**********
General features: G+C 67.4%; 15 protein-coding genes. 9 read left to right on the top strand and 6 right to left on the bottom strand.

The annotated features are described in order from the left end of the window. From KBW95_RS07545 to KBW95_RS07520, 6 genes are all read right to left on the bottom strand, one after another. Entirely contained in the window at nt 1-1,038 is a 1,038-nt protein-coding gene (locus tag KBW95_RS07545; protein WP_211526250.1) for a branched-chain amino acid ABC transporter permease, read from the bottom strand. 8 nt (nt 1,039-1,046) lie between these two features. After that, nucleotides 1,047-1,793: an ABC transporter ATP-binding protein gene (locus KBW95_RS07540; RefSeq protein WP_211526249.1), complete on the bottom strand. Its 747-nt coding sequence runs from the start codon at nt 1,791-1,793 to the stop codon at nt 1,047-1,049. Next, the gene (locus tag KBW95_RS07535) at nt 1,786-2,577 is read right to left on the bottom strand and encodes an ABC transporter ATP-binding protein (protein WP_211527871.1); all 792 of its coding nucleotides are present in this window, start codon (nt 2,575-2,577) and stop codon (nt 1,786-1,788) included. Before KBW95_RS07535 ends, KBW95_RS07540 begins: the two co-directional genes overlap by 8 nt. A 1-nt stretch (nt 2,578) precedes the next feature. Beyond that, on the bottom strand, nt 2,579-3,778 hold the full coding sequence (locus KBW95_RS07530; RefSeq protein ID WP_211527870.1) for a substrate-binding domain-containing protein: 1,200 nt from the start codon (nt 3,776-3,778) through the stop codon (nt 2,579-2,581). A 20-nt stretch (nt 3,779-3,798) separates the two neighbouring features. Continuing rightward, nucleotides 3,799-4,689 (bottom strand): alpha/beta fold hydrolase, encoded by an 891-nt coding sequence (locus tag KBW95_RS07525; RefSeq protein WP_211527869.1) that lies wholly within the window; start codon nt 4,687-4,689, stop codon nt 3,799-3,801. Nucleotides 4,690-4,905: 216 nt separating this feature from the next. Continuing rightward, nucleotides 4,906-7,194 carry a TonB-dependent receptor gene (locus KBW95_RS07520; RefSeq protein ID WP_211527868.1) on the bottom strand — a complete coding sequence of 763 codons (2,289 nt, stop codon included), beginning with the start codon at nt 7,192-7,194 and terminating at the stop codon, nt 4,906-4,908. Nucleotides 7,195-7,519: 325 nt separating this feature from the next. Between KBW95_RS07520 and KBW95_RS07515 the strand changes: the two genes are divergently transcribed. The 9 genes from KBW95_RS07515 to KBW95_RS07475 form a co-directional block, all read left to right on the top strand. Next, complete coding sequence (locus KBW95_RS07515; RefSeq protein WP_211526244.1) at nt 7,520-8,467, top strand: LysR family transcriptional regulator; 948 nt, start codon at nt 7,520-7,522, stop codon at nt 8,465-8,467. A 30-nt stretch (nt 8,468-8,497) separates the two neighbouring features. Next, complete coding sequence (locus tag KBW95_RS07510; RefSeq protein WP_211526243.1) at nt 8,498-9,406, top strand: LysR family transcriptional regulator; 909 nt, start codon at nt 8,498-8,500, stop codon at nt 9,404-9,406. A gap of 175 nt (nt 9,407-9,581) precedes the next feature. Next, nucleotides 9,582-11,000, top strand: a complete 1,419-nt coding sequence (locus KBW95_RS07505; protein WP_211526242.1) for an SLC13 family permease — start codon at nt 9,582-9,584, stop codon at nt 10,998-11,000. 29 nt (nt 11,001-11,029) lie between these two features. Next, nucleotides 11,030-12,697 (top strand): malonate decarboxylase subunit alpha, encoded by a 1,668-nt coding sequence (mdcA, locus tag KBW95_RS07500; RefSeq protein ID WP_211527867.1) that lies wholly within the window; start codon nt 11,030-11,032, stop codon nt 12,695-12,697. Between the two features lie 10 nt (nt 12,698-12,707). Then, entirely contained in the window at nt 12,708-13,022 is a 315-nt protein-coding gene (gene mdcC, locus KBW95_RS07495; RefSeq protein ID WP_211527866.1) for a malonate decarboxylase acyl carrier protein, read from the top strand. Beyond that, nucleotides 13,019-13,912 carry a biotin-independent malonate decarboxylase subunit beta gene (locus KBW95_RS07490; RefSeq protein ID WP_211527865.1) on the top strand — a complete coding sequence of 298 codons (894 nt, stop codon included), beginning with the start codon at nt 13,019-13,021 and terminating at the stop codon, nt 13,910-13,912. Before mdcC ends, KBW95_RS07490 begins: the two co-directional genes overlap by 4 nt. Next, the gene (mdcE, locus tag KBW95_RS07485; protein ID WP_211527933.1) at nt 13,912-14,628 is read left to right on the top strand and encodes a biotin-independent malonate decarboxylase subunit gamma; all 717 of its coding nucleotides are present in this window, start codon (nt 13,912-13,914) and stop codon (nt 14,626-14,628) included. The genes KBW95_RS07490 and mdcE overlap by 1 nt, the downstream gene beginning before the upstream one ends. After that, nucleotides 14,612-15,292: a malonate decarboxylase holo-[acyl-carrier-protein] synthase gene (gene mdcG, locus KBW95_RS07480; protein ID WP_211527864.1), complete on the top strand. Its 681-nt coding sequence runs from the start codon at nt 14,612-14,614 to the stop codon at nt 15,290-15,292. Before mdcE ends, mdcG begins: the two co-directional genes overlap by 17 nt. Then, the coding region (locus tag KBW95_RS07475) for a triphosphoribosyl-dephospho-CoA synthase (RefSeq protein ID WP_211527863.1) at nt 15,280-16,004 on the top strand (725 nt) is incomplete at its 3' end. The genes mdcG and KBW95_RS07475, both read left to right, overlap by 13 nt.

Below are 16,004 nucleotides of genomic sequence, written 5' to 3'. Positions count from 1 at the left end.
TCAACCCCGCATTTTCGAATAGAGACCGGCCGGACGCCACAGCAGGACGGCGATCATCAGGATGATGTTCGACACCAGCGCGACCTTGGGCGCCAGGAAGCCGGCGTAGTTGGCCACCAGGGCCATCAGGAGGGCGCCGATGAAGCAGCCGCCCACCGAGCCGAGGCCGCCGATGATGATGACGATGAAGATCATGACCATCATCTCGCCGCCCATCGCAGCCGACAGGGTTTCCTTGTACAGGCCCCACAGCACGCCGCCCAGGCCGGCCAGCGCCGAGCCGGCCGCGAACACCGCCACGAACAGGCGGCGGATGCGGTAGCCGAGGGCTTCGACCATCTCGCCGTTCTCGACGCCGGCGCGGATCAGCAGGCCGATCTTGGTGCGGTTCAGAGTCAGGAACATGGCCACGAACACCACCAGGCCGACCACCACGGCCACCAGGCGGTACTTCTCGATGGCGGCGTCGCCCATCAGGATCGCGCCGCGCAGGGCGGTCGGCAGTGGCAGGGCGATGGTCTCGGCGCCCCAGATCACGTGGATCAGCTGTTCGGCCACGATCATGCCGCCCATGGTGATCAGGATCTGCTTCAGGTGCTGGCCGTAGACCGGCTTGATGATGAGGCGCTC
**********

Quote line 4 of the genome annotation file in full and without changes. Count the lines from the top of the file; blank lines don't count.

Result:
TCAACCCCGCATTTTCGAATAGAGACCGGCCGGACGCCACAGCAGGACGGCGATCATCAGGATGATGTTCGACACCAGCGCGACCTTGGGCGCCAGGAAGCCGGCGTAGTTGGCCACCAGGGCCATCAGGAGGGCGCCGATGAAGCAGCCGCCCACCGAGCCGAGGCCGCCGATGATGATGACGATGAAGATCATGACCATCATCTCGCCGCCCATCGCAGCCGACAGGGTTTCCTTGTACAGGCCCCACAGCACGCCGCCCAGGCCGGCCAGCGCCGAGCCGGCCGCGAACACCGCCACGAACAGGCGGCGGATGCGGTAGCCGAGGGCTTCGACCATCTCGCCGTTCTCGACGCCGGCGCGGATCAGCAGGCCGATCTTGGTGCGGTTCAGAGTCAGGAACATGGCCACGAACACCACCAGGCCGACCACCACGGCCACCAGGCGGTACTTCTCGATGGCGGCGTCGCCCATCAGGATCGCGCCGCGCAGGGCGGTCGGCAGTGGCAGGGCGATGGTCTCGGCGCCCCAGATCACGTGGATCAGCTGTTCGGCCACGATCATGCCGCCCATGGTGATCAGGATCTGCTTCAGGTGCTGGCCGTAGACCGGCTTGATGATGAGGCGCTC